Contractor for Ohio overpass collapse has $91M contract

21 Jan 2015 | Author: | No comments yet »

Construction Collapse Kills 1, Forces Days-Long I-75 Closure.

CINCINNATI — Tons of concrete and steel covered the southbound lanes of a major Cincinnati artery Tuesday after an overpass collapse during demolition work left one worker dead, a tractor-trailer driver injured and police considering what the potential toll might have been had the accident occurred amid heavy traffic. CINCINNATI – Officials are investigating the collapse of a highway overpass that was undergoing demolition – an accident that killed a construction worker and injured a truck driver in Cincinnati Monday night and also caused a traffic disruption expected to last for days. Ohio transportation authorities will then assess the pavement where the section of overpass deck landed Monday night with what a resident described as an earth-shaking thud.

Workers were removing the ramp that had recently been replaced by a new one when it pancaked down on top of southbound lanes north of the Ohio River and downtown Cincinnati. “This is an industrial incident. A workplace incident, with respect to a construction crew that was doing work out here,” City Manager Harry Black said at a news conference early Tuesday. “Something went wrong and a tragedy occurred as a result. “As of right now, it occurs there has been a loss of life of one person,” Black continued. “We don’t believe there has been any other loss of life.

He said Alabama must contend with a budget shortfall of hundreds of millions of dollars and tackle an overcrowded prison system that has been plagued with problems for decades. Our teams are here surveying the situation and conducting the necessary investigation.” Ohio transportation officials said the interstate will be closed at least 48 to 72 hours. Bentley, who campaigned as an opponent of Medicaid expansion under the Affordable Care Act, also said the state must work to make health care more accessible and affordable. The “catastrophic pancake collapse” happened about 10:30 p.m. as a crew prepared for demolition of the old Hopple Street overpass, according to a statement from the City of Cincinnati. Following months of delays, jury selection is set to begin Tuesday afternoon in the trial of James Holmes, the man accused of killing 12 people and wounding scores more in a mass shooting at a crowded Colorado movie theater in 2012.

Crystal Hargett, of Bracken County, said she got a phone call shortly after 10:30 p.m. from her husband, Billy, saying that he had just lost his best friend. Holmes, a 27-year-old former graduate student, faces 166 counts of murder, attempted murder and other charges in the shooting, which took place in Aurora, Colo., during a showing of the Batman film “The Dark Knight Rises”.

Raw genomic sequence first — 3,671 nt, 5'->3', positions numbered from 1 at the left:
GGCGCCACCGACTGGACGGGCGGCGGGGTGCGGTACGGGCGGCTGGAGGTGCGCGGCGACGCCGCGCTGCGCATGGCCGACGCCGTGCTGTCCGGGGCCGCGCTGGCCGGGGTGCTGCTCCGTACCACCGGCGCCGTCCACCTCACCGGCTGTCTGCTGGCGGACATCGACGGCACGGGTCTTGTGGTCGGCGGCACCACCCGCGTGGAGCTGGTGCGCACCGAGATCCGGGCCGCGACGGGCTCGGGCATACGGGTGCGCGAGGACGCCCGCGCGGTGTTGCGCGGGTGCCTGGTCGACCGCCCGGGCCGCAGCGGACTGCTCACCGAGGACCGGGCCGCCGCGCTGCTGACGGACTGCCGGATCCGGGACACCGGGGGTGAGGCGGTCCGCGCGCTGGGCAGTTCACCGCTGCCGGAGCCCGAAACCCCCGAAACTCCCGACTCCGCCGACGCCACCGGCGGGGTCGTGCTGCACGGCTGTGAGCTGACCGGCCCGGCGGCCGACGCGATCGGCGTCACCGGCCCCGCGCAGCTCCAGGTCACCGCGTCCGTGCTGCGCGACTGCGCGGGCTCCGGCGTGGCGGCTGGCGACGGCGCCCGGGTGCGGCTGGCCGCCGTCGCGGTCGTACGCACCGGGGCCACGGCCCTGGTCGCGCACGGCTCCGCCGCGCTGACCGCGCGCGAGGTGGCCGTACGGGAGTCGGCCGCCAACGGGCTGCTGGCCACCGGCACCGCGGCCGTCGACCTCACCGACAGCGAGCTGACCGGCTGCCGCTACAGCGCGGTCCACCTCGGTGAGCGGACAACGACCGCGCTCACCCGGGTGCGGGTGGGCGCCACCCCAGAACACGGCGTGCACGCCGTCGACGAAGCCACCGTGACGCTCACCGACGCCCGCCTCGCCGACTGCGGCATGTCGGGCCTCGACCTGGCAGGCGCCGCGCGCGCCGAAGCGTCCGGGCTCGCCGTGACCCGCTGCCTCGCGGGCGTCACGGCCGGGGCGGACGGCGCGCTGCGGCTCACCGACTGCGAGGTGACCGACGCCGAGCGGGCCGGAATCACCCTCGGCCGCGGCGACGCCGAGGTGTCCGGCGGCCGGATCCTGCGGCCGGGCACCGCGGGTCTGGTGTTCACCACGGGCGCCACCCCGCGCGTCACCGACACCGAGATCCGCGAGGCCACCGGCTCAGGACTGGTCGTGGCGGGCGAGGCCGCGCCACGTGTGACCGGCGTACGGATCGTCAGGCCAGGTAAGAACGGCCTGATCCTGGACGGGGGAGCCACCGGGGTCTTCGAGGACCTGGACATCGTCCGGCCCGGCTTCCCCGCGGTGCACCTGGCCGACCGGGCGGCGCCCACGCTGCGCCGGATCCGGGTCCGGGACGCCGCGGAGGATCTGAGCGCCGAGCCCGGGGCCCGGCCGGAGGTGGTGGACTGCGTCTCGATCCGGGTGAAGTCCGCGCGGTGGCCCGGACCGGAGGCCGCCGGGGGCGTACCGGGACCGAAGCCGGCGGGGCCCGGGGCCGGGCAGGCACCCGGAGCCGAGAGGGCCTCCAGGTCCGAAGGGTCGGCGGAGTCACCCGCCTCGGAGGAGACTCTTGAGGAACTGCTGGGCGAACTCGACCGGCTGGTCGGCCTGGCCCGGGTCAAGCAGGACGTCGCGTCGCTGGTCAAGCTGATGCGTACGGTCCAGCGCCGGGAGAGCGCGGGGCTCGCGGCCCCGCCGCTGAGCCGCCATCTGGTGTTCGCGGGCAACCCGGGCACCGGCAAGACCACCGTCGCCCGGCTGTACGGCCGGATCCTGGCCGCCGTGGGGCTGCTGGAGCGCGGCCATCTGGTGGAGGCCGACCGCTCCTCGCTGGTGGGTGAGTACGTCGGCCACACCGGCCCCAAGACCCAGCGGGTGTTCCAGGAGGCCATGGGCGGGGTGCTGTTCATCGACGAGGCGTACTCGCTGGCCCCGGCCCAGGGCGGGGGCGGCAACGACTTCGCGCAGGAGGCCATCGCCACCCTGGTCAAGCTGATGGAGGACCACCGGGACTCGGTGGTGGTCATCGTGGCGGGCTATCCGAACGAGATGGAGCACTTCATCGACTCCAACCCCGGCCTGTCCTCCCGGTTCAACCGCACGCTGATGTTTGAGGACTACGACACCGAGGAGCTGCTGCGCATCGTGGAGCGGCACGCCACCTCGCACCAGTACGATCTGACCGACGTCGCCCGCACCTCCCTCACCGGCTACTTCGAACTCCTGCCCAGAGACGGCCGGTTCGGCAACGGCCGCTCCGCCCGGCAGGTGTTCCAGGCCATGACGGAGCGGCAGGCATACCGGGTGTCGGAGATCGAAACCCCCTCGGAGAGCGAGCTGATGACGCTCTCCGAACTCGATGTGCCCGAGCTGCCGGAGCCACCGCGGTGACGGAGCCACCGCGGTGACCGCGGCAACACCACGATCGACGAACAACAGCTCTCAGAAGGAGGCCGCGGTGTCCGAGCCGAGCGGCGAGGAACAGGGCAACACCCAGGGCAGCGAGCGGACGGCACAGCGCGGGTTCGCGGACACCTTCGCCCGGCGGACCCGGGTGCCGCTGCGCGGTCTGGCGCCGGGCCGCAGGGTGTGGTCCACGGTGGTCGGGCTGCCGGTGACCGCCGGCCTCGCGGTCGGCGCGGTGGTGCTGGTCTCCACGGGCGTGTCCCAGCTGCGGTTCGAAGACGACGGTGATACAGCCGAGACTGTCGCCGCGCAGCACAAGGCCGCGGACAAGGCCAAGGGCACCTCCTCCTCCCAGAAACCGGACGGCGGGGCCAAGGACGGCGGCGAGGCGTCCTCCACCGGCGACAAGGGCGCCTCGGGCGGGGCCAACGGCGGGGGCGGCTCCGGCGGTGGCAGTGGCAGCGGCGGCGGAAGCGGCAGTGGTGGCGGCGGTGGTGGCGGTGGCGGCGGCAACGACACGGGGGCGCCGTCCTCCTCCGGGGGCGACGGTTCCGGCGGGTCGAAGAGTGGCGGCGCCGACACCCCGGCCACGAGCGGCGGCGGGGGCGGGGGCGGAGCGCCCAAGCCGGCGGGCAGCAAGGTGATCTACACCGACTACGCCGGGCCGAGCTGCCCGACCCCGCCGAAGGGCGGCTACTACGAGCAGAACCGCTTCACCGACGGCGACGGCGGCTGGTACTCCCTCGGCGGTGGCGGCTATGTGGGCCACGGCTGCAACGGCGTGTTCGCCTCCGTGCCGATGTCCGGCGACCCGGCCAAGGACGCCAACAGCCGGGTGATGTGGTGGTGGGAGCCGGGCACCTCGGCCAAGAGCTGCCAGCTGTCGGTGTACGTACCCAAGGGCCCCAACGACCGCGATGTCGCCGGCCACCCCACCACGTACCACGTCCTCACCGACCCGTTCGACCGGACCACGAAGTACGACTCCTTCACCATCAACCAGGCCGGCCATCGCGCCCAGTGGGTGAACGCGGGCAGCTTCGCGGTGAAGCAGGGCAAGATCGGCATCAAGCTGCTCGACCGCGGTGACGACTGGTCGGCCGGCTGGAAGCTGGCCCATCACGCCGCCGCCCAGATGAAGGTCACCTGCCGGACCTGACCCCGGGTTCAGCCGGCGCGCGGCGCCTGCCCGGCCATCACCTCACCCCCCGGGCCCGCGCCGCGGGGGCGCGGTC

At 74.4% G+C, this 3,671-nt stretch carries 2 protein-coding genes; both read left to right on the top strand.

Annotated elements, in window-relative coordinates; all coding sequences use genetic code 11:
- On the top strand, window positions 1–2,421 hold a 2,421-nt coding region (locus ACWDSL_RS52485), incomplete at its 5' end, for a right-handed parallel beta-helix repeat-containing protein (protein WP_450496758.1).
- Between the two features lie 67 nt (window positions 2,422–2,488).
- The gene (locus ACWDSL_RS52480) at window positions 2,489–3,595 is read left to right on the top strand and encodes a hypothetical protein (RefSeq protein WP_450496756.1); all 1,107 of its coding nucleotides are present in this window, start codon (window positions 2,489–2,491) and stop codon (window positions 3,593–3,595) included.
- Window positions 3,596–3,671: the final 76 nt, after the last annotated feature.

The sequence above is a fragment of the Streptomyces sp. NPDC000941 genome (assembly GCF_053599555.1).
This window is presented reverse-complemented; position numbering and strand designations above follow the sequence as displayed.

Some 9,000 summonses have been mailed out to potential jurors in Arapahoe County—one of the largest jury pools ever called in the U.S., according to legal experts. He rushed over to try, unsuccessfully, to save the victim. “Billy said he just pulled his brother out,” Crystal Hargett said through tears. “They were so close that (Billy) called him his brother. Westerville, Ohio-based Kokosing Construction was dong the demolition under a nearly $91 million contract for a three-year project meant to improve traffic capacity and safety in a busy stretch of I-75.

They drove to work together every day.” “You’re looking at three children under the age of 9 at home in Kentucky that are going to wake up looking for their daddy,” Hargett said. “And his fiance, they were high school sweethearts. I just am in fear that something could be impacted if it became an endangered species.” Fire officials were combing through the rubble of an Annapolis-area mansion searching for six missing people Tuesday after the home known locally as “the castle” was destroyed in a fire, the Baltimore Sun reported.

Kokosing also could face fines and other disciplinary action by the federal Occupational Safety and Health Administration, which was investigating the work-related death. The city tweeted: “Plan ahead, leave early, expect delays.” Over the course of the night, dozens of onlookers had stopped their cars on the new Hopple Street bridge, on the shoulder of the interstate or on a nearby off ramp. Tieke, of Cincinnati, ran heavy equipment in the Army and for the city for 30 years. “I don’t know how this could have happened,” Tieke said. “Accidents happen.

Nearly two decades after the ancient skeleton called Kennewick Man was discovered on the banks of the Columbia River, genetic analysis of its origins is still under way. Army Corps of Engineers, which is responsible for the care and management of the bones. “At present there is no indication he has a different origin than North American Native American.” While scientists say the finding is still subject to change, such a conclusion would bring a dramatic end to a debate that has polarized the field of anthropology since 1996 and set off a legal battle between scientists who sought to study the 9,500-year-old skeleton and Northwest tribes that sought to rebury it as an honored ancestor.

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